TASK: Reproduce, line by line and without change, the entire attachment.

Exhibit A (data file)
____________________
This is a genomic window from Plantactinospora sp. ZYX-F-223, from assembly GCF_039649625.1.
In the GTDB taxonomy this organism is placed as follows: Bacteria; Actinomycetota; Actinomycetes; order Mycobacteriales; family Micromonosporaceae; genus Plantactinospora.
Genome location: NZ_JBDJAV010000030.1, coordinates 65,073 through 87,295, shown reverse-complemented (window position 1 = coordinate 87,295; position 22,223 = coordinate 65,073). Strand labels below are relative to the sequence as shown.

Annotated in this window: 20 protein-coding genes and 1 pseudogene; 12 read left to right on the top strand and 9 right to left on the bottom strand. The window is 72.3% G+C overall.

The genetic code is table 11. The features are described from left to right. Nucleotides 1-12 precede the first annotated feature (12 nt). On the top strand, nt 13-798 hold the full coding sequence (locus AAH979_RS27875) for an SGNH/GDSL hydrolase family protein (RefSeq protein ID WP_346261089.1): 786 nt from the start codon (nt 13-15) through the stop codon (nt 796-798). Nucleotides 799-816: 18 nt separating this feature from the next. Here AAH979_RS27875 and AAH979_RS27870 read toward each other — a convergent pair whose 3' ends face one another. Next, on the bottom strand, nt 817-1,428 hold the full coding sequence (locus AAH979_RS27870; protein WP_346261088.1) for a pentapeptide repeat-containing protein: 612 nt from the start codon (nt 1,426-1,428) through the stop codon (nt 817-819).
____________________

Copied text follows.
This is a genomic window from Plantactinospora sp. ZYX-F-223, from assembly GCF_039649625.1.
In the GTDB taxonomy this organism is placed as follows: Bacteria; Actinomycetota; Actinomycetes; order Mycobacteriales; family Micromonosporaceae; genus Plantactinospora.
Genome location: NZ_JBDJAV010000030.1, coordinates 65,073 through 87,295, shown reverse-complemented (window position 1 = coordinate 87,295; position 22,223 = coordinate 65,073). Strand labels below are relative to the sequence as shown.

Annotated in this window: 20 protein-coding genes and 1 pseudogene; 12 read left to right on the top strand and 9 right to left on the bottom strand. The window is 72.3% G+C overall.

The genetic code is table 11. The features are described from left to right. Nucleotides 1-12 precede the first annotated feature (12 nt). On the top strand, nt 13-798 hold the full coding sequence (locus AAH979_RS27875) for an SGNH/GDSL hydrolase family protein (RefSeq protein ID WP_346261089.1): 786 nt from the start codon (nt 13-15) through the stop codon (nt 796-798). Nucleotides 799-816: 18 nt separating this feature from the next. Here AAH979_RS27875 and AAH979_RS27870 read toward each other — a convergent pair whose 3' ends face one another. Next, on the bottom strand, nt 817-1,428 hold the full coding sequence (locus AAH979_RS27870; protein WP_346261088.1) for a pentapeptide repeat-containing protein: 612 nt from the start codon (nt 1,426-1,428) through the stop codon (nt 817-819).